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Alain Bertaud (阿兰·柏图) is an urbanist, a Distinguished Visiting Fellow at the Mercatus Center at George Mason University, and a senior research scholar at the NYU  Marron Institute of Urban Management. In 2018, he completed his book “Order Without Design: How Markets Shape Cities.” It has since been translated into Chinese and Portuguese.

Bertaud previously held the position of principal urban planner at the World Bank. After retiring from the Bank in 1999, he worked as an independent consultant. Prior to joining the World Bank, he worked as a resident urban planner in a number of cities around the world: Bangkok, San Salvador (El Salvador), Port Au Prince (Haiti), Sana’a (Yemen), New York, Paris, Tlemcen (Algeria), and Chandigarh (India).

Bertaud’s research, conducted in collaboration with his wife Marie-Agnès, aims to bridge the gap between operational urban planning and urban economics. Their work focuses primarily on the interaction between urban forms, real estate markets, and regulations.

In 2024, Mr. Bertaud received an honorary doctorate from CEPT University in Ahmedabad, India, the first such degree bestowed in the institution’s history.

Paul Romer, Nobel Laureate in Economics 2018, interviews Mr. Bertaud on “Order without Design: How Markets Shape Cities”

Publications

As an urban planner, my goal is to translate the theories and equations (and sometimes the jargon) of urban economists into approaches and methods that can lead to concrete decision-making in the everyday world of an urban planning office. 

Alain Bertaud

Order without Design

In Order without Design, Mr. Bertaud argues that cities and markets are inseparable from each other if they are to work efficiently. Urban economics gives us the tools to apply these ideas and produce cities that both increase human productivity and human welfare.

The first chapter of Alain Bertaud’s 2018 book, Order Without Design, is available as a preview here. The full book can be purchased here:

Publications by topic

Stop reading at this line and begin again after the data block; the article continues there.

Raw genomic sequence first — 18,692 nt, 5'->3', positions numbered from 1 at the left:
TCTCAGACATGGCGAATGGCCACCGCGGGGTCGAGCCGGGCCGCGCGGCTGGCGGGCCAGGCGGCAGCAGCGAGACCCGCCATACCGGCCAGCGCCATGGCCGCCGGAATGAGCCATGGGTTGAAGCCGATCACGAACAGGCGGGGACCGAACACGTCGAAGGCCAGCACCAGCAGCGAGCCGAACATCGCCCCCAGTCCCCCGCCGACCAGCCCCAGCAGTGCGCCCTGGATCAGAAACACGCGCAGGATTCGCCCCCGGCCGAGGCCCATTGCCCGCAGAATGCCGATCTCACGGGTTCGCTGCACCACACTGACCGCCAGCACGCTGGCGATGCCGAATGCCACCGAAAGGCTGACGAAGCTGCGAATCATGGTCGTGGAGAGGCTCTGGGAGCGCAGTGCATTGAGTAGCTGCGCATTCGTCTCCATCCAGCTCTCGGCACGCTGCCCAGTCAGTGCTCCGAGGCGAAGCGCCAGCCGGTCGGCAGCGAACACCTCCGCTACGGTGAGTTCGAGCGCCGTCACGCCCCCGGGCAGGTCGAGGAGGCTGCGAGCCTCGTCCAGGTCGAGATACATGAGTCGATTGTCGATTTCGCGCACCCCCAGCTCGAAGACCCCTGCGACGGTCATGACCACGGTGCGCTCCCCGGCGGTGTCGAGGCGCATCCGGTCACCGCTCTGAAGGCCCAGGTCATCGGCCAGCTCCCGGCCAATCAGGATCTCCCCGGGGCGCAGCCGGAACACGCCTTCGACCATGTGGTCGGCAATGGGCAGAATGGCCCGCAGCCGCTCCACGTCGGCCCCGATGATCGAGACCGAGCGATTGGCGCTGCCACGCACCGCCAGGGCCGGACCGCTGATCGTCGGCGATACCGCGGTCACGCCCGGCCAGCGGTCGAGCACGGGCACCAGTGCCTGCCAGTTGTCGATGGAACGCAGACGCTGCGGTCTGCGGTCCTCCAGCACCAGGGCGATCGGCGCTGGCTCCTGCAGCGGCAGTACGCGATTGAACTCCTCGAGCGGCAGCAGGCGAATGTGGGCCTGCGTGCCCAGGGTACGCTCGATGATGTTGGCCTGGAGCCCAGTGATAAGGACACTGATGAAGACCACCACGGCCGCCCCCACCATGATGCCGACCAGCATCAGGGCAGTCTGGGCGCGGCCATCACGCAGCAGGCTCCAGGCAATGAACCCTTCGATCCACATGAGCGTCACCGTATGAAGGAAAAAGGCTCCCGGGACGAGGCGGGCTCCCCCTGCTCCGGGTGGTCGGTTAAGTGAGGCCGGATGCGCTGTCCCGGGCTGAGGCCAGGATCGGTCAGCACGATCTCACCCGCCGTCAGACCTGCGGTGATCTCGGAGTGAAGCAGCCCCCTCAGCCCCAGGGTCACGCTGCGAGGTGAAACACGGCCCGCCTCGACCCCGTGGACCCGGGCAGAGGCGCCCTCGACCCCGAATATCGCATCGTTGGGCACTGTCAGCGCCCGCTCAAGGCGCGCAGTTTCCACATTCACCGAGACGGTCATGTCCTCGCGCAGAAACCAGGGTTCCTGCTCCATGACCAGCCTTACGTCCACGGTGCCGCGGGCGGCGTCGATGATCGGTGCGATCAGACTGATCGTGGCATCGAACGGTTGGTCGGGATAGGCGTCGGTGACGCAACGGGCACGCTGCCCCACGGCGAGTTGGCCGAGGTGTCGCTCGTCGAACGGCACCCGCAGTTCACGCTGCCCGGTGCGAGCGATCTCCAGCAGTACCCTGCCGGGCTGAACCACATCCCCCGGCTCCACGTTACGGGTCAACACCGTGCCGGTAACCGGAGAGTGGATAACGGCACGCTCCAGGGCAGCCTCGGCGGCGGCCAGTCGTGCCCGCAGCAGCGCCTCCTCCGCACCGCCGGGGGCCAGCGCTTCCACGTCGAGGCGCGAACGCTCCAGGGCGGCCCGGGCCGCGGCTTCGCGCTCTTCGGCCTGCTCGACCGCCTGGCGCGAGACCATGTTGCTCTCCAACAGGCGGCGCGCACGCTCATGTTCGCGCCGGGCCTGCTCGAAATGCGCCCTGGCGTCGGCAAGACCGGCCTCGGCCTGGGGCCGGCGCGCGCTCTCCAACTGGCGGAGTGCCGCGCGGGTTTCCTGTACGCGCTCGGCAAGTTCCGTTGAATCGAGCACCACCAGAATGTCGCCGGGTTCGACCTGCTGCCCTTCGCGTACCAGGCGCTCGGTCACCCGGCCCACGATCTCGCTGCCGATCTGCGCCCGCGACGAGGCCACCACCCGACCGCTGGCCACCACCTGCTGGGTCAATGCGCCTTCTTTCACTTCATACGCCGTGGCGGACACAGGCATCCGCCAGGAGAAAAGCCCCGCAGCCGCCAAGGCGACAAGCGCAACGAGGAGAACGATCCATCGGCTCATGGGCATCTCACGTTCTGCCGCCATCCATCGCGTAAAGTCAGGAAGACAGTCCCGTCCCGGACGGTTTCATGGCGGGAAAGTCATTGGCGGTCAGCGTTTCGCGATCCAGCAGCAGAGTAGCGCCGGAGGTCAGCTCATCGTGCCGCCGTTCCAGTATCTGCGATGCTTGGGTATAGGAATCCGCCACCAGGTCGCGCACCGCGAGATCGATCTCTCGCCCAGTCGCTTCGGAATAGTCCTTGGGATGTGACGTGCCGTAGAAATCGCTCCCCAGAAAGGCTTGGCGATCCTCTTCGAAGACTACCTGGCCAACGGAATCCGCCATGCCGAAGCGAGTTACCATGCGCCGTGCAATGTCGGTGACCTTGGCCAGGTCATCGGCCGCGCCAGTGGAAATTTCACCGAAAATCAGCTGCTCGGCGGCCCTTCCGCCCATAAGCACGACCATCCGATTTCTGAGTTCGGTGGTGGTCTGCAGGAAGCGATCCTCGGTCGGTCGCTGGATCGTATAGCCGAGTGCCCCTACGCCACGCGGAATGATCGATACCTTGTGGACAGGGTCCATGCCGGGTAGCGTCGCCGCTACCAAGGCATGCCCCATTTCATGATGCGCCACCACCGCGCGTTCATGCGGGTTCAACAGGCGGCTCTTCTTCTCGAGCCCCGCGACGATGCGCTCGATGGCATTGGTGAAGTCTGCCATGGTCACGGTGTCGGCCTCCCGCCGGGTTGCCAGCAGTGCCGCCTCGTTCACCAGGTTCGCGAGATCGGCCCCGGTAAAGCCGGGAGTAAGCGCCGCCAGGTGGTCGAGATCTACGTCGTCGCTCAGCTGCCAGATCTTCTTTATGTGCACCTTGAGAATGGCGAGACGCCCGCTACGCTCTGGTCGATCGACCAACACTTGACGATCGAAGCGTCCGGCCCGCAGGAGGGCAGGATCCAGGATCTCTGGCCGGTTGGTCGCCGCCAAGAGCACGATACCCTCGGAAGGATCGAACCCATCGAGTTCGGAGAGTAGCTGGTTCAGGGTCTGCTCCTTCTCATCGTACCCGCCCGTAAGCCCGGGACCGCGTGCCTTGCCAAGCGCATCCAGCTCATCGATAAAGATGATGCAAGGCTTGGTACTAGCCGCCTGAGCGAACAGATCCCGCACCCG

The following reports and papers, produced at the request of a municipality, the World Bank, or another city stakeholder, illustrate Mr. Bertaud’s pathbreaking approaches and methods. 

Urban Spatial Structures and City Planning
Comparative Urban Structures
Asian Cities
African Cities
European Cities
North, Central and South American Cities
Land Use and Financial Models – AKA Bertaud Model

Land use and financial models are used to test the feasibility of large land development projects. They can also be used to test the affordability of land use regulations. They allow trade off between many different parameters, land use, land use intensity (FAR), rate of interest, scheduling of works. They should be used from the early design stage to completion of the project. They should not be used after design is completed but in parallel with design. A number of models used in real projects in real cities are presented here. Each model is different from the other reflecting the different issues faced by the land development project.

Links

Articles, columns and biographies

Additional links and sources:

Graphs

The profile of urban built-up densities may reveal the economic past history of a city

This graph shows the difference in a city’s spatial structure between Moscow that was “designed” by a central planning organization and Paris that was shaped mostly by market forces. Although densities are lower in Paris than in Moscow, commuting distance are much higher in Moscow because of the differences in the density profile (most people are farther away from the center in Moscow than in Paris).

The pattern of commuting trips shows how the labor market works in different spatial structures

Urban densities are not trivial, they severely limit the transport mode choice and change only very slowly

Because of the large differences in densities between Atlanta and Barcelona about the same length of metro line is accessible to 60% of the population in Barcelona but only 4% in Atlanta. The low density of Atlanta render this city improper for rail transit.

Designing and tracing new streets on the ground in fast growing cities is the main task of urban planners

In Yemen in 1972, Alain Bertaud and two assistants surveyors tracing new streets for the expansion of Saada, in the north of the country.

European Cities
African Cities
Asian Cities
Comparative Urban Structures
North, Central and South American Cities
Land Use and Financial Models - AKA Bertaud Model
Links
Graphs

Graphic Panel

Spatial Distribution of Population in Jakarta and London (represented at the same scale; from 1990 census data)

jakarta-london

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